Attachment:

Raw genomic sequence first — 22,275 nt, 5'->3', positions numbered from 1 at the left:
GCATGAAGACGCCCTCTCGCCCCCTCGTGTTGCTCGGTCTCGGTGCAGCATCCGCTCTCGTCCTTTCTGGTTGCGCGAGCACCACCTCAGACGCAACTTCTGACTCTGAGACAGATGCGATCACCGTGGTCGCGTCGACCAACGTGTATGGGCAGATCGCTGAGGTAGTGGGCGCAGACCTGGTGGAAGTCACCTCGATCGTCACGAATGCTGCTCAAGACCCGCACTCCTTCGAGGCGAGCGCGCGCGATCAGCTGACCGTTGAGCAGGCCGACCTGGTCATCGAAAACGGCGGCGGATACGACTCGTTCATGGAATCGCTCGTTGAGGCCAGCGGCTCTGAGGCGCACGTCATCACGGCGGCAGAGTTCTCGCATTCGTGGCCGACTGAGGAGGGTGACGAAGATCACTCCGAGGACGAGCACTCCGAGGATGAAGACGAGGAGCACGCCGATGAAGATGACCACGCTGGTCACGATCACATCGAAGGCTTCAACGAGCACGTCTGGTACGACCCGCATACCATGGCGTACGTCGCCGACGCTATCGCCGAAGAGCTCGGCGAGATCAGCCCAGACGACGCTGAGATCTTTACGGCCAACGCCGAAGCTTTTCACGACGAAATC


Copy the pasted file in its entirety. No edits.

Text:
Raw genomic sequence first — 22,275 nt, 5'->3', positions numbered from 1 at the left:
GCATGAAGACGCCCTCTCGCCCCCTCGTGTTGCTCGGTCTCGGTGCAGCATCCGCTCTCGTCCTTTCTGGTTGCGCGAGCACCACCTCAGACGCAACTTCTGACTCTGAGACAGATGCGATCACCGTGGTCGCGTCGACCAACGTGTATGGGCAGATCGCTGAGGTAGTGGGCGCAGACCTGGTGGAAGTCACCTCGATCGTCACGAATGCTGCTCAAGACCCGCACTCCTTCGAGGCGAGCGCGCGCGATCAGCTGACCGTTGAGCAGGCCGACCTGGTCATCGAAAACGGCGGCGGATACGACTCGTTCATGGAATCGCTCGTTGAGGCCAGCGGCTCTGAGGCGCACGTCATCACGGCGGCAGAGTTCTCGCATTCGTGGCCGACTGAGGAGGGTGACGAAGATCACTCCGAGGACGAGCACTCCGAGGATGAAGACGAGGAGCACGCCGATGAAGATGACCACGCTGGTCACGATCACATCGAAGGCTTCAACGAGCACGTCTGGTACGACCCGCATACCATGGCGTACGTCGCCGACGCTATCGCCGAAGAGCTCGGCGAGATCAGCCCAGACGACGCTGAGATCTTTACGGCCAACGCCGAAGCTTTTCACGACGAAATC